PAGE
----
The subject control is provided with an override in the form of button 54 which, when depressed, energizes coil 58 to close the normally open contacts 60 providing continuous motor operation therethrough shunting around the bimetallic element operated contacts 20. When a predetermined number of washing cycles have taken place, switch 56 is cammed open by motor 10, resulting in the deenergization of coil 58 and the opening of contacts 60. Motor 10 thereby reverts to the mode of operation previously selected and continues until actuator 52 is moved to another mode.
Referring to FIGURE 2, another embodiment of the subject inyention is illustrated which is responsive to the load generated in motor 210 for operation. The switch, generally designated by the numeral 216, includes a conductor bar 244 with normal bus bars 240 and 242 as well as pulse bus bars 248 and 250. Bimetallic element 222 carries one of two contacts 220 and another remains fixed. Battery 218 provides power to motor 210I and includes Cam means for operation of cam operated switch 212.
For normal operation of the embodiment shown in FIGURE 2, actuator 252 connected with conductor bar 244 is moved so that bus bars 240 and 242 are bridged. The circuit is thereby established between the battery and ground through motor 210, resulting in single speed continuous operation of said motor. The operation of motor 210 continues until conductor bar 244 is moved out of bridging engagement with bus bars 240- and 242. Motor 210 continues to operate through cam operated switch 212 until a cycle is completed and switch 212 opens.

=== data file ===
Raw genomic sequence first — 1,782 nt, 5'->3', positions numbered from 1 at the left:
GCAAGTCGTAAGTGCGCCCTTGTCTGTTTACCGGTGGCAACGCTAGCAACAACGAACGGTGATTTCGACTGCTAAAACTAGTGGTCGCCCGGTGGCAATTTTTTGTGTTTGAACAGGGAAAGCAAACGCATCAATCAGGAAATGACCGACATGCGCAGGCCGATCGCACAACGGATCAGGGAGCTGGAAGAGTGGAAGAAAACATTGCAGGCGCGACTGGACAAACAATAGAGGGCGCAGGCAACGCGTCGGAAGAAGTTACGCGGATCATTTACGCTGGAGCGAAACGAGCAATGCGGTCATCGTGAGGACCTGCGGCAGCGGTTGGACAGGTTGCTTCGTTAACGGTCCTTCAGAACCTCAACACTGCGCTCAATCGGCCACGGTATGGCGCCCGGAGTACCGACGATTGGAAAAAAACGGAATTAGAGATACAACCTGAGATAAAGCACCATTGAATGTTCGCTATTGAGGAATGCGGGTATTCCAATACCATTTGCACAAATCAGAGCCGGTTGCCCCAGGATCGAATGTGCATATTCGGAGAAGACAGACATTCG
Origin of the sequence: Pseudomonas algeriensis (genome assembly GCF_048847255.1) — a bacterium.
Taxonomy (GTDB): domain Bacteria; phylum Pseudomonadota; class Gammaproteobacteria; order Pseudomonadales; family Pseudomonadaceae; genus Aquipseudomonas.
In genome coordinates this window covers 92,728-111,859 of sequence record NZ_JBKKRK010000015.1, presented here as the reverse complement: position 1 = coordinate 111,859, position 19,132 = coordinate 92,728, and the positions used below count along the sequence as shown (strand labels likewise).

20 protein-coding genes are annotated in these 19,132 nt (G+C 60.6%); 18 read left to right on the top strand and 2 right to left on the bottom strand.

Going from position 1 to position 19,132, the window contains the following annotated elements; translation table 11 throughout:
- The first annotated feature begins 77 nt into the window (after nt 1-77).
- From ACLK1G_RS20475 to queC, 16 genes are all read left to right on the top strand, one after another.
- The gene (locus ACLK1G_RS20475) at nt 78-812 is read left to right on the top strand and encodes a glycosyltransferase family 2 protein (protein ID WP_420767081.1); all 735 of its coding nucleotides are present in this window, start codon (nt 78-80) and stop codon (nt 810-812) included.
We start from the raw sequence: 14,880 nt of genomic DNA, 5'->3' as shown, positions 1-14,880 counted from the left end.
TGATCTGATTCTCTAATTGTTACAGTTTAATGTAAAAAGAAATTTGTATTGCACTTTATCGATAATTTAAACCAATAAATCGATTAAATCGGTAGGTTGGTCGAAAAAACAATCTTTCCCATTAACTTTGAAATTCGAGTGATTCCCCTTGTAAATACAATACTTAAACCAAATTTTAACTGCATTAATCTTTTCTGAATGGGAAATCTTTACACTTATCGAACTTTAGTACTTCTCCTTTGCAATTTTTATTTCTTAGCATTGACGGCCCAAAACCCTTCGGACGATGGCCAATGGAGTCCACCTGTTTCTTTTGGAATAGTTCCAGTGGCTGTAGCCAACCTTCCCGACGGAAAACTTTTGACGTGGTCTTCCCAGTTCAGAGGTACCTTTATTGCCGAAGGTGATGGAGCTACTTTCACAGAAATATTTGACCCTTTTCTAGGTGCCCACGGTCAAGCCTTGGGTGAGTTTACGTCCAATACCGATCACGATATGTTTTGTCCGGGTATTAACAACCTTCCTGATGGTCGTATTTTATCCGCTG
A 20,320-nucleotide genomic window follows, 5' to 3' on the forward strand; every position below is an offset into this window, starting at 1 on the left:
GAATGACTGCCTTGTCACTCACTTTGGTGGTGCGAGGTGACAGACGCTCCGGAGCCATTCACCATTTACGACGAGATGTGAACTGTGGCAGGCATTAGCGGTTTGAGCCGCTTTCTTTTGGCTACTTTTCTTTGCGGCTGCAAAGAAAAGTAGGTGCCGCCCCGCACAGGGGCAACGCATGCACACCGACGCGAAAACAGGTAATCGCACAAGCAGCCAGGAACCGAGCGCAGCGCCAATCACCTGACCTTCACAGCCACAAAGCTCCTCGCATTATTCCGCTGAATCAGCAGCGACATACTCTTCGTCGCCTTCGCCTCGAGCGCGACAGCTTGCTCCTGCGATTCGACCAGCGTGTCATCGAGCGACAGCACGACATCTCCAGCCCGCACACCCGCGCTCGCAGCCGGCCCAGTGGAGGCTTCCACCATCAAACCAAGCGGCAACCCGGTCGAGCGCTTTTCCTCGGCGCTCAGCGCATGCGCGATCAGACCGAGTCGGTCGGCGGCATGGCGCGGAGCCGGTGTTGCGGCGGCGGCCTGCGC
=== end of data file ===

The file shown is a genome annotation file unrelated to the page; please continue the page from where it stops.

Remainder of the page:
When the pulse mode is selected, conductor bar 244 is moved into bridging engagement with bus bars 248 and 250. Power is thereby provided through normally closed contacts 220 from battery 218, resulting in the energization of motor 210. If the amount of frictional resistance on the windshield is insufiicient to load motor 210 and to heat bimetallie element 222, motor 210 will remain constantly engaged resulting in non-pulsing operation. This would normally be the situation when suficient water is disposed on the windshield to lubricate the blade and thereby offer the blade very little resistance to wiping.